“Individuals who are actively suicidal suffer–among their burdens (and especially the burden of unbearable anguish)–from a temporary loss of an unromanticized view of death-as-enemy. . . . they have lost sight of the foe: they openly sail with full lights in the hostile night; they smoke and show themselves on combat patrol. . . . They behave in strange, almost traitorous and defecting ways. Whose side are they on? They attempt to rationalize death’s supposed lofty qualities and, what is most difficult to deal with, to romanticize death as the noblest part of dyadic love. . . . Suicidal individuals have been brainwashed–and by their own thoughts” (“The Deromanticization of Death,” What We Know About Suicidal Behavior and How to Treat It. Northvale, New Jersey: Jason Aronson Inc., 1988, 66, 73-4).

My daughter Mary romanticized her suicide. The note she left describes suicide as “darkly mystical,” especially if the person is young and has suffered in silence, which she evidently thought she had done. Perhaps she considered her life a waste and her suicide a favor to family and friends; I’m not sure. But I do know she wasn’t on her own side at the end–hard as it is to conceive–and I imagine it was because of the unbearable anguish, the “psychache” that Edwin Shneidman deems to be the usual cause of suicide.

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Once in a funeral Mass homily, my pastor remarked that the death of loved ones, no matter how elderly or infirm they may be, always brings a certain shock to mourners. I knew what he meant, having watched my father dwindle over a period of years and finally die of Alzheimer’s disease at the age of 81 in 1997. It was a shock that someone so familiar to me had passed into Mystery–a reality utterly different from the one I was living, a hiddenness that was unfathomable.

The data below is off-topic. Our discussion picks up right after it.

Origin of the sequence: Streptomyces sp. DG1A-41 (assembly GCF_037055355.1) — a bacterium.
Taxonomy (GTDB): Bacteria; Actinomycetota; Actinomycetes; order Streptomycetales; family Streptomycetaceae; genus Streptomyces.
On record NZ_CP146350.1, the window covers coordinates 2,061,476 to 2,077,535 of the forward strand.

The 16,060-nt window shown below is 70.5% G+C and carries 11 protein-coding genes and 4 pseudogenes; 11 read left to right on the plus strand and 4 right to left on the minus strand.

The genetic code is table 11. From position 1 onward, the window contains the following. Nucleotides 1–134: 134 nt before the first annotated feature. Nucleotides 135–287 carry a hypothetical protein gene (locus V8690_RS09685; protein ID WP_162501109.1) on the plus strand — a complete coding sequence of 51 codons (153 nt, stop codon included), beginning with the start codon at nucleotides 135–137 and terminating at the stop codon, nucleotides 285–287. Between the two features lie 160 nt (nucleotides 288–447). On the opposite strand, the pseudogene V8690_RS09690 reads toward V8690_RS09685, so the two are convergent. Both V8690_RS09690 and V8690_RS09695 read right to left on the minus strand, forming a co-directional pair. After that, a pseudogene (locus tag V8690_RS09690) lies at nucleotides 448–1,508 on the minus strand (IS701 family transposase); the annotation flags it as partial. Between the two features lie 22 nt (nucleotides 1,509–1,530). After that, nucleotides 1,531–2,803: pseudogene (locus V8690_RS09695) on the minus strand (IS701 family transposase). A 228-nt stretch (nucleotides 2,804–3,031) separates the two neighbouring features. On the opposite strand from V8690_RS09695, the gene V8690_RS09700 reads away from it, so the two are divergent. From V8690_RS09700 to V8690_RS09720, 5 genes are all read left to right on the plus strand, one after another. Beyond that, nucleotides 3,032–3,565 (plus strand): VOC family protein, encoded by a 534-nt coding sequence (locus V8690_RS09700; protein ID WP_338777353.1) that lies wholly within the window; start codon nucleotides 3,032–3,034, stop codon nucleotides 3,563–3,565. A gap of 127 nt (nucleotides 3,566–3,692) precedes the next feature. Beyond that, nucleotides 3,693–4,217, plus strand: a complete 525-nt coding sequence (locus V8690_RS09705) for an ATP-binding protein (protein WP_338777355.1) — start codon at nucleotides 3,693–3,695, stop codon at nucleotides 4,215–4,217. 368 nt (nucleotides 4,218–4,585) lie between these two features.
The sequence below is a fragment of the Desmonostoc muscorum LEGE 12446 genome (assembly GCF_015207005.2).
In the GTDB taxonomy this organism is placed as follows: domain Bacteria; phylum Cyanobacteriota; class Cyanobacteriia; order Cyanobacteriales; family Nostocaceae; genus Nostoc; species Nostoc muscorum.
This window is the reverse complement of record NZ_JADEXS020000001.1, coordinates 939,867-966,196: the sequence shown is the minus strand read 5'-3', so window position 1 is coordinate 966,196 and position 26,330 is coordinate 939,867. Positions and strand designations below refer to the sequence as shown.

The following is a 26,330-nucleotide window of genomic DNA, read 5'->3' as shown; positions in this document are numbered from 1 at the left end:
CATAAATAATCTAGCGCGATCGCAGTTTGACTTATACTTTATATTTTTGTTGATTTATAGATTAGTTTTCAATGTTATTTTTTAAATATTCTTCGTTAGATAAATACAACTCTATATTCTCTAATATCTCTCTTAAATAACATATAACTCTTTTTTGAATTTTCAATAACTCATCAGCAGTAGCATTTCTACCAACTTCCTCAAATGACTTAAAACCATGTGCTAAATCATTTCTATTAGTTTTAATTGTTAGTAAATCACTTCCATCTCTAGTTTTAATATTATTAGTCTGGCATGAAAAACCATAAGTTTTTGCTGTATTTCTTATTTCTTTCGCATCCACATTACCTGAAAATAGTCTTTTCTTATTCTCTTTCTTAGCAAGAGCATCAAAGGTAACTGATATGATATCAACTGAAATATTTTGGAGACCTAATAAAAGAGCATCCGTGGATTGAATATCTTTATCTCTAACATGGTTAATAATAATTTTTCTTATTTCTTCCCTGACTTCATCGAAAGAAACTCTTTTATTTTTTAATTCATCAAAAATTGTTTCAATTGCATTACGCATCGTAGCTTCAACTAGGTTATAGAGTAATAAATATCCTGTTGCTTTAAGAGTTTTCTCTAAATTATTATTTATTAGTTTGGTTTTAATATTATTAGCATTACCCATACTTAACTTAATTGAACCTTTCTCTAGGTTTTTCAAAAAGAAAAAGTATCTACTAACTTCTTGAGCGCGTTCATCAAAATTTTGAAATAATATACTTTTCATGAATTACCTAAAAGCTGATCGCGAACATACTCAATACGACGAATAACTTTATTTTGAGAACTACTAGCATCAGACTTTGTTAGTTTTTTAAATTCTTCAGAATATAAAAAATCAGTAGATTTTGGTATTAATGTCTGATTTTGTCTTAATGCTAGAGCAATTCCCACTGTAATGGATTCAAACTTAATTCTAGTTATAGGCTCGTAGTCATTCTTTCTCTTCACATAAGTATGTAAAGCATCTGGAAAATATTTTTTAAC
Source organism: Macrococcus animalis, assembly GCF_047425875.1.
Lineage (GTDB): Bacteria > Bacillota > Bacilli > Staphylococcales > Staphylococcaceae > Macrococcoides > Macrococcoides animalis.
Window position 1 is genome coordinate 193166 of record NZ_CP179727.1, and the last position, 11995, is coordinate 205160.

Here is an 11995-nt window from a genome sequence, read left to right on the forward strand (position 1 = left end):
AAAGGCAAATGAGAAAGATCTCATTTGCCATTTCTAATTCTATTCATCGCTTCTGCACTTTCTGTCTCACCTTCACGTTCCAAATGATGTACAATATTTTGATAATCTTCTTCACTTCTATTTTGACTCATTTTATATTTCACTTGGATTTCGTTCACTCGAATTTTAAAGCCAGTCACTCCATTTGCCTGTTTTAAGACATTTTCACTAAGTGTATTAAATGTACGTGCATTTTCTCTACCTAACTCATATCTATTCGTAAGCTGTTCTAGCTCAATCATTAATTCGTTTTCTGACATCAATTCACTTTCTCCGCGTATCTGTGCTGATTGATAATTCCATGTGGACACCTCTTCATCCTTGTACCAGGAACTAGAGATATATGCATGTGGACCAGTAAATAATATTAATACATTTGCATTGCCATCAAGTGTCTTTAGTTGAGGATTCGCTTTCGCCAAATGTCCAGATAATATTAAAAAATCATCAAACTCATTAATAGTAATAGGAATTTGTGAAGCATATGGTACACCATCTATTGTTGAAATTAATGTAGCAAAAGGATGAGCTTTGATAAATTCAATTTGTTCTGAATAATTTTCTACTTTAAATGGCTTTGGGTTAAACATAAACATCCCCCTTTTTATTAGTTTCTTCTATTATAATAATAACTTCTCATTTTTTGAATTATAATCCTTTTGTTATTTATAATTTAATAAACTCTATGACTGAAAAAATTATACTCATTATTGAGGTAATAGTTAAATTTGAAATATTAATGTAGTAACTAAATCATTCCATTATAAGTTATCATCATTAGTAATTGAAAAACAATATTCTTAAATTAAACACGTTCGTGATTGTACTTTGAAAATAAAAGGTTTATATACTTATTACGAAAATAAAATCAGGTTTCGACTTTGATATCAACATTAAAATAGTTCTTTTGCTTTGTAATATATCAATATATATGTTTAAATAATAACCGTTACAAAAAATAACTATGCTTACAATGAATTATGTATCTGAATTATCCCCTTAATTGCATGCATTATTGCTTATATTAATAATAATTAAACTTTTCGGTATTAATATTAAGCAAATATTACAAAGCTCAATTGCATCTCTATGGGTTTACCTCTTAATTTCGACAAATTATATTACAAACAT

Even so, my daughter’s suicide two years earlier had sent shockwaves through me unlike any I’ve ever experienced. In truth, the shock of her death manifested not as waves of emotion but rather as enveloping numbness that lasted for at least a year. In Suicide: Survivors, Adina Wrobleski describes shock as a “physical reaction that makes us feel as if we’re wrapped in cotton, that we’re sleepwalking. Shock makes our pain feel far away” (p.91).

Shock protects us not only from the outside world but from our own overpowering feelings. It got me through the first year of bereavement in a more or less stable way: clothes got washed, dinners got put on the table, the family held together, and nothing worse happened.

Clinical researchers John Jordan and John McIntosh write that “shock and disbelief [are] more likely a characteristic of most or all sudden and unexpected deaths–not simply suicide” (Grief After Suicide, p.32).

But I say the suicide of my seventeen-year-old daughter in 1995 was a great deal more than sudden and unexpected. It was brutal, irrational, and void of meaning. It forced me to look at my own blindness and accept a loss I never could have imagined. Above all, it magnified a hundred times the normal shock and disbelief most of us experience in bereavement.